Preces, Lord’s Prayer and Responses

for SATB a cappella with divisions

forces: SATB Choir
duration: Ca 10'30"
1994
published by: Shorter House

Composers' Note

These Preces and Responses were intended to feel and sound like a kind of aural ‘palimpsest’ harbouring intermittent benign ghosts of the many sixteenth-century settings known and loved by collegiate and cathedral choirs and congregations. I aimed also to reflect the nature and atmosphere of a weekday evensong in winter, with darkness outside, the quiet acceptance of the Nunc Dimittis text pervading the whole experience and the day’s end encouraging reflection upon what is so evocatively captured in metaphorical form by Cardinal Newman in his celebrated collect: ‘…the shadows lengthen and the evening comes, the busy world is hushed, the fever of life is over and our work is done’. The first thing to be written was the Lord’s Prayer setting, which was written some years earlier than the rest,under almost impossibly unpromising circumstances in an overcrowded coach, trapped in a traffic jam on the M3 motorway. This (in particular the cadential approach to its conclusion) informs the mood and vocabulary of a few of the ensuing Responses. In particular, my intention was to avoid completely the kind of harmonic and gestural gimmickry which seems to me to pervade a good many modern psalm chants and settings of the Responses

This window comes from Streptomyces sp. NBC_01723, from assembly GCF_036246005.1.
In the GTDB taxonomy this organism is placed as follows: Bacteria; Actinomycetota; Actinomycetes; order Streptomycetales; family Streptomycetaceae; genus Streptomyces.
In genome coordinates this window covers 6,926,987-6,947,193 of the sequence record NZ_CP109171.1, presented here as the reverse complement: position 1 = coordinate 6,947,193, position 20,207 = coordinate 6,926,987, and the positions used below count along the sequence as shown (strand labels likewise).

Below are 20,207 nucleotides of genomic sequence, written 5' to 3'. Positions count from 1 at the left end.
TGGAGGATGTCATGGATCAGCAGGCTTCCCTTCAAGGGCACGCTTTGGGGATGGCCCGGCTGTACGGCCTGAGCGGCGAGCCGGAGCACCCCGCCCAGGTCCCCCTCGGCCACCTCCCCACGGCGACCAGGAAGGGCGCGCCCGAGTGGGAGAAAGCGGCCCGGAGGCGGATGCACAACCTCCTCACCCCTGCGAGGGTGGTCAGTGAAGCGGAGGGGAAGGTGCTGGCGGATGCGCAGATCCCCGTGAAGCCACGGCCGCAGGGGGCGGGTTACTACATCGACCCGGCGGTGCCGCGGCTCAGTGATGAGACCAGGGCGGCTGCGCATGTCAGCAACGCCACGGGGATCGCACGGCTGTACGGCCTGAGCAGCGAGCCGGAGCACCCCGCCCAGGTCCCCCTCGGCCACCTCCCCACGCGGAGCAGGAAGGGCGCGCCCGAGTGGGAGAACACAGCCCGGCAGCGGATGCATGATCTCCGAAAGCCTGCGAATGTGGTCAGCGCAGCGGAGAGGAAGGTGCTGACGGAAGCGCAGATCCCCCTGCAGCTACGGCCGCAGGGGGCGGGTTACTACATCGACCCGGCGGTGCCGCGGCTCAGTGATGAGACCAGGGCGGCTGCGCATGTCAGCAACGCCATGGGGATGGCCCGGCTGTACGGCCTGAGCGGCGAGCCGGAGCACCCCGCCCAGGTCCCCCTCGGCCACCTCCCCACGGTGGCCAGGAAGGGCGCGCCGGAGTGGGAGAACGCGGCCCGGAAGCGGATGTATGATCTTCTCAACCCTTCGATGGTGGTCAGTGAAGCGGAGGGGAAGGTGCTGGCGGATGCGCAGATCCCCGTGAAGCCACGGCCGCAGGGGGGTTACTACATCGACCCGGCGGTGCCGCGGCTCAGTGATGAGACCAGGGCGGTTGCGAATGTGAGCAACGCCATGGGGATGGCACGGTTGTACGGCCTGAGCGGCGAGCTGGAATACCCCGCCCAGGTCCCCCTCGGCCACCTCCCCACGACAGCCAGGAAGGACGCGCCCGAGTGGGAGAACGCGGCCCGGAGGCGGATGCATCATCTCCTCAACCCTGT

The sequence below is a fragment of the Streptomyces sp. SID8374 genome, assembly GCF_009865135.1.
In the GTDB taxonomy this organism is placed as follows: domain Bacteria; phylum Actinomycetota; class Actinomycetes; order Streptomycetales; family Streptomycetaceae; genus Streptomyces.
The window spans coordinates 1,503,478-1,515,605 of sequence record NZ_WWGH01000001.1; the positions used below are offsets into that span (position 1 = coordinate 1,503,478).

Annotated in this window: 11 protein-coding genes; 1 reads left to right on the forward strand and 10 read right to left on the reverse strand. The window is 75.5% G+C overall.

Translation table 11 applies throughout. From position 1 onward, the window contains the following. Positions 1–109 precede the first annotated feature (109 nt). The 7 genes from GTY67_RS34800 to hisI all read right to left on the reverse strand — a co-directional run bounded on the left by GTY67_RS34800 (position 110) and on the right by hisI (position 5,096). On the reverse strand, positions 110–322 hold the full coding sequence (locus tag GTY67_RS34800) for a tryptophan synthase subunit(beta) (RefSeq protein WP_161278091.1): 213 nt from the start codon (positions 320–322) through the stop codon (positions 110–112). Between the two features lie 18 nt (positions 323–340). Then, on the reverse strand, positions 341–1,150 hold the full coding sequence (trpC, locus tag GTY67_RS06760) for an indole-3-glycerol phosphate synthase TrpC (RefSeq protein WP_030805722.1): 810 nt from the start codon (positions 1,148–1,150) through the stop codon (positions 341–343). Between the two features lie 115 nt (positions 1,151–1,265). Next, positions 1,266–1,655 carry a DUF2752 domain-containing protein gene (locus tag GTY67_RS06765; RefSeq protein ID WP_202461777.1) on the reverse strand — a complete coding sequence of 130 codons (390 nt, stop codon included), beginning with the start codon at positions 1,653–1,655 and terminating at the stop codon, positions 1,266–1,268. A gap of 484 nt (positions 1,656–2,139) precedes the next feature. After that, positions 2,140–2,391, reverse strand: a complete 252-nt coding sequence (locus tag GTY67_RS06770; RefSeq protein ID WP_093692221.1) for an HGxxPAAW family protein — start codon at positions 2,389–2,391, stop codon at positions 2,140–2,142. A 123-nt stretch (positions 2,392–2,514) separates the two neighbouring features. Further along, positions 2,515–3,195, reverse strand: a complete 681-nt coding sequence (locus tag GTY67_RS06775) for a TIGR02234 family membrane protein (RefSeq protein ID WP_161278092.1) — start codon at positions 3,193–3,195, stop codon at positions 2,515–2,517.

Composers' Note

Reviews

RSCM
Publication date: March 2011
www.rscm.com/publications/reviews.php

The Book of New Responses contains twelve sets and provides short biographies of each composer. The finest sets are by Antony Baldwin, Philip Moore, Ben Parry, Francis Pott and Paul Spicer. They combine fertile musical imagination with good craftsmanship, making them singable (though not always easy) and interesting.

Christopher Maxim, The Organ, Autumn 2010
www.theorganmag.com

The Responses are contributed by contemporary composers, some of whom are well-established (Francis Pott, Philip Moore and Andrew Gant). These vary in texture too and are helpfully divided according to style: first are the sets in more modern (sometimes non-tonal) harmony, which doesn’t necessarily mean more difficult; there’s one pentatonic set, and finally are a handful in a more traditional, harmonic style, which doesn’t mean dull, so this book should be a able to provide something that can be used alongside virtually all aspects of the Anglican choral repertoire and is therefore invaluable.

Curtis Rogers

Reviews